Juha-Matti Santala

# Advent of Code - 2021

This is a solution to Day 13 of Advent of Code 2021.

## Day 13 - Transparent Origami

You reach another volcanically active part of the cave. It would be nice if you could do some kind of thermal imaging so you could tell ahead of time which caves are too hot to safely enter.

Fortunately, the submarine seems to be equipped with a thermal camera! When you activate it, you are greeted with:

Congratulations on your purchase! To activate this infrared thermal imaging
camera system, please enter the code found on page 1 of the manual.

Apparently, the Elves have never used this feature. To your surprise, you manage to find the manual; as you go to open it, page 1 falls out. It's a large sheet of transparent paper! The transparent paper is marked with random dots and includes instructions on how to fold it up (your puzzle input). For example:

``````6,10
0,14
9,10
0,3
10,4
4,11
6,0
6,12
4,1
0,13
10,12
3,4
3,0
8,4
1,10
2,14
8,10
9,0
``````
``````fold along y=7
fold along x=5
``````

The first section is a list of dots on the transparent paper. 0,0 represents the top-left coordinate. The first value, x, increases to the right. The second value, y, increases downward. So, the coordinate 3,0 is to the right of 0,0, and the coordinate 0,7 is below 0,0. The coordinates in this example form the following pattern, where # is a dot on the paper and . is an empty, unmarked position:

``````...#..#..#.
....#......
...........
#..........
...#....#.#
...........
...........
...........
...........
...........
.#....#.##.
....#......
......#...#
#..........
#.#........
``````

Then, there is a list of fold instructions}. Each instruction indicates a line on the transparent paper and wants you to fold the paper up (for horizontal y=... lines) or left (for vertical x=... lines). In this example, the first fold instruction is fold along y=7, which designates the line formed by all of the positions where y is 7 (marked here with -):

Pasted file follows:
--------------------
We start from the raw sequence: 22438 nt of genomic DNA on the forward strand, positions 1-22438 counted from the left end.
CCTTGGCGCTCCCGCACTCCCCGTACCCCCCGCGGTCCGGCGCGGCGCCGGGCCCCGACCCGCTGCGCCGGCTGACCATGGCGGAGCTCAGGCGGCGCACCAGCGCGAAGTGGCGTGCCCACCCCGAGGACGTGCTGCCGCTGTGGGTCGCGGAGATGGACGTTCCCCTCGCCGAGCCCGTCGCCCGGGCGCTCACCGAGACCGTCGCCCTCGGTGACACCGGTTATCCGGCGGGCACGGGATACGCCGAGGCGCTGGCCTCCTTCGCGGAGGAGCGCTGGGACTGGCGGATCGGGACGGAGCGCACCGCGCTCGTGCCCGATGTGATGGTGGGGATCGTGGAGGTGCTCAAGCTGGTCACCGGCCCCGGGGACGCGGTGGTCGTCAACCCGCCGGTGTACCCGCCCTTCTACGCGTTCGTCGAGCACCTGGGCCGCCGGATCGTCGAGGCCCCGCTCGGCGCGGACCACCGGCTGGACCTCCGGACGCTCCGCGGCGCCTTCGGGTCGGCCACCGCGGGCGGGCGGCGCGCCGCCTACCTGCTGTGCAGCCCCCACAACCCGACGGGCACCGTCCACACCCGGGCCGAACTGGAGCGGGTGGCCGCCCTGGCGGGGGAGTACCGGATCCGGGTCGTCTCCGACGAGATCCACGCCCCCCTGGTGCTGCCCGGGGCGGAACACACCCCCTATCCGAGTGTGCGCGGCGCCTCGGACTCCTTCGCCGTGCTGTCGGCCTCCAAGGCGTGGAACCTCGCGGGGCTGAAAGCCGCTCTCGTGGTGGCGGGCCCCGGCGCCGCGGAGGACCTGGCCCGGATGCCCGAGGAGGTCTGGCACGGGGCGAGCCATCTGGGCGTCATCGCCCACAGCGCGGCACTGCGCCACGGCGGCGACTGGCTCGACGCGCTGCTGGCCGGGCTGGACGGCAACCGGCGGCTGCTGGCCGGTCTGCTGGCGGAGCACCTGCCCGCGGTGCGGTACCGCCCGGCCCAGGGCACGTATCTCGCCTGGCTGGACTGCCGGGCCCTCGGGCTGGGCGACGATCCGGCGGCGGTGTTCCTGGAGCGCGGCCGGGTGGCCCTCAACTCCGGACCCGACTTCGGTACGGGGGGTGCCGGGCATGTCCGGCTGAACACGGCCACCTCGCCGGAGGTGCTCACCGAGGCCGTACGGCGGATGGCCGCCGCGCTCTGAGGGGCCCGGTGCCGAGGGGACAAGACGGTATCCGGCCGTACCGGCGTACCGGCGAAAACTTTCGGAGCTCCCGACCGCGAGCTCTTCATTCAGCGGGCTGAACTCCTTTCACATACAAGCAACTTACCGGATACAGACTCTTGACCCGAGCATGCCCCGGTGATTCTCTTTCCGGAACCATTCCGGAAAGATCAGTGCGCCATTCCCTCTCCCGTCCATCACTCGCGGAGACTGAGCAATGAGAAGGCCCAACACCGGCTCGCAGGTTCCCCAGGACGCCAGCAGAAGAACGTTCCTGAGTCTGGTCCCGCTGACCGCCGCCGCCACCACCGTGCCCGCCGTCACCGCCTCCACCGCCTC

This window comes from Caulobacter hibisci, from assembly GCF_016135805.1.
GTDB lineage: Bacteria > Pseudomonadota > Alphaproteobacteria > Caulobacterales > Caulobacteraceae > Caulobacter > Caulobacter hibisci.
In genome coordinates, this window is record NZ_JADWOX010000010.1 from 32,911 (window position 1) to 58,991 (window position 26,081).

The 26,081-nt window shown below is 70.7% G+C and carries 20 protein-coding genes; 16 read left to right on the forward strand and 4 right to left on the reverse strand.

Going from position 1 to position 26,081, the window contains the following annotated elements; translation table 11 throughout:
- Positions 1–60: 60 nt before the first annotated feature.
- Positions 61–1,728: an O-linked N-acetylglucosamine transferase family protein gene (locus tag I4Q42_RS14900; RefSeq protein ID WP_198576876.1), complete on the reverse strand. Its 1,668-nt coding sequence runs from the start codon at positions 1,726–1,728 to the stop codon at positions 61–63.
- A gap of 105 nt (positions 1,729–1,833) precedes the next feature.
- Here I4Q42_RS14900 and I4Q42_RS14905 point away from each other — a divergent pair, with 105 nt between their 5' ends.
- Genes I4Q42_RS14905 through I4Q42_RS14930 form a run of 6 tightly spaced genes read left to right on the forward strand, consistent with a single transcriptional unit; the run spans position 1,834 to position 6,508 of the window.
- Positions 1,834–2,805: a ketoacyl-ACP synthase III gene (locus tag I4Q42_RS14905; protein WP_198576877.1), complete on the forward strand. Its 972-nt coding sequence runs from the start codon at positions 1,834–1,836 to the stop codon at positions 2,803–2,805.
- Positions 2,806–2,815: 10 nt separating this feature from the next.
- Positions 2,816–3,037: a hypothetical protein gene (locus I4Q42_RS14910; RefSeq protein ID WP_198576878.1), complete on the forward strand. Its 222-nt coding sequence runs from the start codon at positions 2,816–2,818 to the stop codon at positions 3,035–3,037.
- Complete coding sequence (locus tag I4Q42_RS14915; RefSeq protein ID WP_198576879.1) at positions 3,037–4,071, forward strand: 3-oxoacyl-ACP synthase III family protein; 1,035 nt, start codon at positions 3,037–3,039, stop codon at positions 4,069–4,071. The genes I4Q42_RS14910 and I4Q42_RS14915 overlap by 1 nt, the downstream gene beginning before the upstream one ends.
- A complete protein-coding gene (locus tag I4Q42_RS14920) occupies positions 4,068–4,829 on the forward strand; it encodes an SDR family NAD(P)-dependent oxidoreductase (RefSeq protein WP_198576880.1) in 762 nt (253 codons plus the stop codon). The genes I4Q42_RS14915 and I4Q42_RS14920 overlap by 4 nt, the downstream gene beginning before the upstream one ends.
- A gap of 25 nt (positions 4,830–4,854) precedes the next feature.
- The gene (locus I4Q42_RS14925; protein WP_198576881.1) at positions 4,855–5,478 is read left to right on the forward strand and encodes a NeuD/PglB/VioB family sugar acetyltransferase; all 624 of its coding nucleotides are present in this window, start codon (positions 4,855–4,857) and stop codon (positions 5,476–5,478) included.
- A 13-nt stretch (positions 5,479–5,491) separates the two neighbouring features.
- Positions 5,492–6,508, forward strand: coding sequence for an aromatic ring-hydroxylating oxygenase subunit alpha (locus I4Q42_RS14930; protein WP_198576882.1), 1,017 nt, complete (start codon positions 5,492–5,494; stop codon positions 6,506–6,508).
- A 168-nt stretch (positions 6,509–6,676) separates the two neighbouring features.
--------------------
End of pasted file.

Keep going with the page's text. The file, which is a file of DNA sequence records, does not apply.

``````...#..#..#.
....#......
...........
#..........
...#....#.#
...........
...........
​-----------
...........
...........
.#....#.##.
....#......
......#...#
#..........
#.#........
``````

Because this is a horizontal line, fold the bottom half up. Some of the dots might end up overlapping after the fold is complete, but dots will never appear exactly on a fold line. The result of doing this fold looks like this:

``````#.##..#..#.
#...#......
......#...#
#...#......
.#.#..#.###
...........
...........
``````

Now, only 17 dots are visible.

Notice, for example, the two dots in the bottom left corner before the transparent paper is folded; after the fold is complete, those dots appear in the top left corner (at 0,0 and 0,1). Because the paper is transparent, the dot just below them in the result (at 0,3) remains visible, as it can be seen through the transparent paper.

Also notice that some dots can end up overlapping; in this case, the dots merge together and become a single dot.

The second fold instruction is fold along x=5, which indicates this line:

``````#.##.|#..#.
#...#|.....
.....|#...#
#...#|.....
.#.#.|#.###
.....|.....
.....|.....
``````

Because this is a vertical line, fold left:

``````#####
#...#
#...#
#...#
#####
.....
.....
``````

The transparent paper is pretty big, so for now, focus on just completing the first fold. After the first fold in the example above, 17 dots are visible - dots that end up overlapping after the fold is completed count as a single dot.

Today we have a unique two-part input so we need a custom parser.

Update after Day 14:

I created a new `read_multisection_input` function to keep things in better shape.

``````from utils import read_multisection_input

def coordinate_transformer(section):
output = []
for coordinate in section.split('\n'):
x, y = coordinate.strip().split(',')
output.append((int(x), int(y)))